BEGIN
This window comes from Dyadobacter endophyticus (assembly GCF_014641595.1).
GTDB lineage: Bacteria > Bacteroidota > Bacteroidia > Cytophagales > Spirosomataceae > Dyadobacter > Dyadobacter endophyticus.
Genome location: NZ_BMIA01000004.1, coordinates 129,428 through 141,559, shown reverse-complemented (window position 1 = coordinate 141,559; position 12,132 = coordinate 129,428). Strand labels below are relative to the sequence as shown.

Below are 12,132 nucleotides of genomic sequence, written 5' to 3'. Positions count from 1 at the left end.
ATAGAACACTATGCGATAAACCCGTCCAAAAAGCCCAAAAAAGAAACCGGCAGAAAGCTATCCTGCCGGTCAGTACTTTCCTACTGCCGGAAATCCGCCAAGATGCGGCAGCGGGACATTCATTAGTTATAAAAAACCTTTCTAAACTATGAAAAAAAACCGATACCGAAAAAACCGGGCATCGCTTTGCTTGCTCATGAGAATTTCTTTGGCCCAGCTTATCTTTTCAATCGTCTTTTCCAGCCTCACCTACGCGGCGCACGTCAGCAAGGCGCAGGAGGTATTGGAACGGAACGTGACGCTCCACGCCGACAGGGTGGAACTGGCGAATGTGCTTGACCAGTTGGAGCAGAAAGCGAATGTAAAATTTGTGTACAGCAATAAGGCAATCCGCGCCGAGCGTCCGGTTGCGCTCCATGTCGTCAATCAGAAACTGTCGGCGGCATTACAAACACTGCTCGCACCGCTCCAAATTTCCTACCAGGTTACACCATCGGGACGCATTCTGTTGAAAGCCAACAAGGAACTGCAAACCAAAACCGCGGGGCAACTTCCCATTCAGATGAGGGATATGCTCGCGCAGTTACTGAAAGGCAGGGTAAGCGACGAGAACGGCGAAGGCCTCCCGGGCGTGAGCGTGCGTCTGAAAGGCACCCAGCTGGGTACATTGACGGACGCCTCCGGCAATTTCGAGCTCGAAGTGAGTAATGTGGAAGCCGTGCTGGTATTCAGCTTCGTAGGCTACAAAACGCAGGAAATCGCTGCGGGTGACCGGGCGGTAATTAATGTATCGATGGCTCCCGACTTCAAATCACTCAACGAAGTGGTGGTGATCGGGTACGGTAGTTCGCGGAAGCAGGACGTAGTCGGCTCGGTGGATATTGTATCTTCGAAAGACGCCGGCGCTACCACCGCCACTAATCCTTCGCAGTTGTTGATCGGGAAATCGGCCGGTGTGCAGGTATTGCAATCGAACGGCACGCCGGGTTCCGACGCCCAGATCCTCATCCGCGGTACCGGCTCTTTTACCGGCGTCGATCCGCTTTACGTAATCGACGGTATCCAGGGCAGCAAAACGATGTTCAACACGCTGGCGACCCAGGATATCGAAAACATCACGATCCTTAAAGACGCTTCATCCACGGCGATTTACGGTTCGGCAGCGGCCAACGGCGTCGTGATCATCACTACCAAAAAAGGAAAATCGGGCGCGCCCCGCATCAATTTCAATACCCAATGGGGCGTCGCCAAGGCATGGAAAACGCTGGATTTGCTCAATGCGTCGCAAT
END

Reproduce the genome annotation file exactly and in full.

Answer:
This window comes from Dyadobacter endophyticus (assembly GCF_014641595.1).
GTDB lineage: Bacteria > Bacteroidota > Bacteroidia > Cytophagales > Spirosomataceae > Dyadobacter > Dyadobacter endophyticus.
Genome location: NZ_BMIA01000004.1, coordinates 129,428 through 141,559, shown reverse-complemented (window position 1 = coordinate 141,559; position 12,132 = coordinate 129,428). Strand labels below are relative to the sequence as shown.

Below are 12,132 nucleotides of genomic sequence, written 5' to 3'. Positions count from 1 at the left end.
ATAGAACACTATGCGATAAACCCGTCCAAAAAGCCCAAAAAAGAAACCGGCAGAAAGCTATCCTGCCGGTCAGTACTTTCCTACTGCCGGAAATCCGCCAAGATGCGGCAGCGGGACATTCATTAGTTATAAAAAACCTTTCTAAACTATGAAAAAAAACCGATACCGAAAAAACCGGGCATCGCTTTGCTTGCTCATGAGAATTTCTTTGGCCCAGCTTATCTTTTCAATCGTCTTTTCCAGCCTCACCTACGCGGCGCACGTCAGCAAGGCGCAGGAGGTATTGGAACGGAACGTGACGCTCCACGCCGACAGGGTGGAACTGGCGAATGTGCTTGACCAGTTGGAGCAGAAAGCGAATGTAAAATTTGTGTACAGCAATAAGGCAATCCGCGCCGAGCGTCCGGTTGCGCTCCATGTCGTCAATCAGAAACTGTCGGCGGCATTACAAACACTGCTCGCACCGCTCCAAATTTCCTACCAGGTTACACCATCGGGACGCATTCTGTTGAAAGCCAACAAGGAACTGCAAACCAAAACCGCGGGGCAACTTCCCATTCAGATGAGGGATATGCTCGCGCAGTTACTGAAAGGCAGGGTAAGCGACGAGAACGGCGAAGGCCTCCCGGGCGTGAGCGTGCGTCTGAAAGGCACCCAGCTGGGTACATTGACGGACGCCTCCGGCAATTTCGAGCTCGAAGTGAGTAATGTGGAAGCCGTGCTGGTATTCAGCTTCGTAGGCTACAAAACGCAGGAAATCGCTGCGGGTGACCGGGCGGTAATTAATGTATCGATGGCTCCCGACTTCAAATCACTCAACGAAGTGGTGGTGATCGGGTACGGTAGTTCGCGGAAGCAGGACGTAGTCGGCTCGGTGGATATTGTATCTTCGAAAGACGCCGGCGCTACCACCGCCACTAATCCTTCGCAGTTGTTGATCGGGAAATCGGCCGGTGTGCAGGTATTGCAATCGAACGGCACGCCGGGTTCCGACGCCCAGATCCTCATCCGCGGTACCGGCTCTTTTACCGGCGTCGATCCGCTTTACGTAATCGACGGTATCCAGGGCAGCAAAACGATGTTCAACACGCTGGCGACCCAGGATATCGAAAACATCACGATCCTTAAAGACGCTTCATCCACGGCGATTTACGGTTCGGCAGCGGCCAACGGCGTCGTGATCATCACTACCAAAAAAGGAAAATCGGGCGCGCCCCGCATCAATTTCAATACCCAATGGGGCGTCGCCAAGGCATGGAAAACGCTGGATTTGCTCAATGCGTCGCAAT